Wednesday, November 09, 2005

The Secret to Peace on Earth?

A fairly common question found in Billy Graham's "My Answer" feature is "Why can't people just get along?" (or some variant) Here are excerpts from today's version.
I think a lot of the world's problems would be solved if all the people who belong to the various religions would quit fighting and get together and decide to let each other live in peace. Don't you think this might work? — Mrs. A.H.

A: Dear Mrs. A.H.,
The Bible certainly urges Christ's followers to be peacemakers, and to try to bring a greater measure of peace to our broken world. The Bible says, "Let us therefore make every effort to do what leads to peace" (Romans 14:19).

Unfortunately, however, throughout history evil men have used religion as an excuse for hatred and war, not love and peace—and tragically, the same is true today. If everyone honestly wanted peace, then what you suggest might be possible—but sadly, not everyone wants peace. Instead, some are driven only by power and greed, and they will hide behind anything (including religion) to deceive people and make themselves look righteous. The Bible's analysis is right: "The heart is deceitful above all things and beyond cure. Who can understand it?" (Jeremiah 17:9).
Graham finishes out his column with the usual encouragement to have everyone turn to God, who alone is able to change the human heart.

I agree with Graham that the people of the world need God, and that God alone can change the human heart. I would even go so far as to agree with him that "not everyone wants peace." However, as I read the question, asking the people of the world's religions to "quit fighting and get together and decide to let each other live in peace," I have a very different response. The problem with the many people (following many different faiths) is not so much that we don't really want peace, but rather that we have very deep differences between us, and we simply don't know how to resolve them. Many people actively define peace as "when all people believe as we do." That won't happen on this side of heaven.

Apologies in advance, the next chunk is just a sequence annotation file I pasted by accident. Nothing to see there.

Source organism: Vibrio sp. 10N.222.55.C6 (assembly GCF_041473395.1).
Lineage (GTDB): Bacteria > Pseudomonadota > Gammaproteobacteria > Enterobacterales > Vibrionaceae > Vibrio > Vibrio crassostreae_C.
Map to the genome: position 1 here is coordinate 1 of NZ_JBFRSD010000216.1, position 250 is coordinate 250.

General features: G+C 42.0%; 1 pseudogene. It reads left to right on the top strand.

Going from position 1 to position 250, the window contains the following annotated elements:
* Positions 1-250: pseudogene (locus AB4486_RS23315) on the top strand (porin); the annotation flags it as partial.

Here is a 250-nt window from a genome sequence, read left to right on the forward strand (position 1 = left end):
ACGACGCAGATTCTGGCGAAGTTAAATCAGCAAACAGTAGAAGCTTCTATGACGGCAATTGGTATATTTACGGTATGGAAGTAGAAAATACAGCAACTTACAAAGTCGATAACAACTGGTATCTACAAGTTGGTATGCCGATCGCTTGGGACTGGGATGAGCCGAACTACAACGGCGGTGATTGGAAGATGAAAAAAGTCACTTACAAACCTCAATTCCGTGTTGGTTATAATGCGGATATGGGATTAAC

Our problem is far greater than simply deciding not to be violent against each other. It's a matter of learning how to continue to live, to coexist, while having such differences with each other. We're not talking about the very real problems of power and greed, here. We're talking, in some cases, about religions that tell their adherents that all who do not follow them are to be wiped out. We're talking about religions who preach that certain types of people do not deserve to live with dignity. In such extreme cases, it's not as simple as just having the adherents decide to be nicer to each other. Such a decision would fly right in the face of what they've been taught to believe. And lest I be misunderstood, I'm not just talking about Islamic terrorists here. Many Christians find themselves believing exactly these kinds of things.

There's a real need for evangelism here, but also for preaching basic tolerance. We must be willing to accept that not everyone will come to believe as we do, and that it is to be left up to God to decide what becomes of them. Tolerance does not mean that we call behaviors or beliefs that are contrary our own "okay." We continue to hold our differences and beliefs that such behaviors and beliefs are wrong. It simply means that we allow them to coexist, rather than cause harm to those who practice them. We Christians damage the reputation of our faith by our intolerant actions toward others. To paraphrase the old song, if there is ever to be peace on earth, then let it begin with us.

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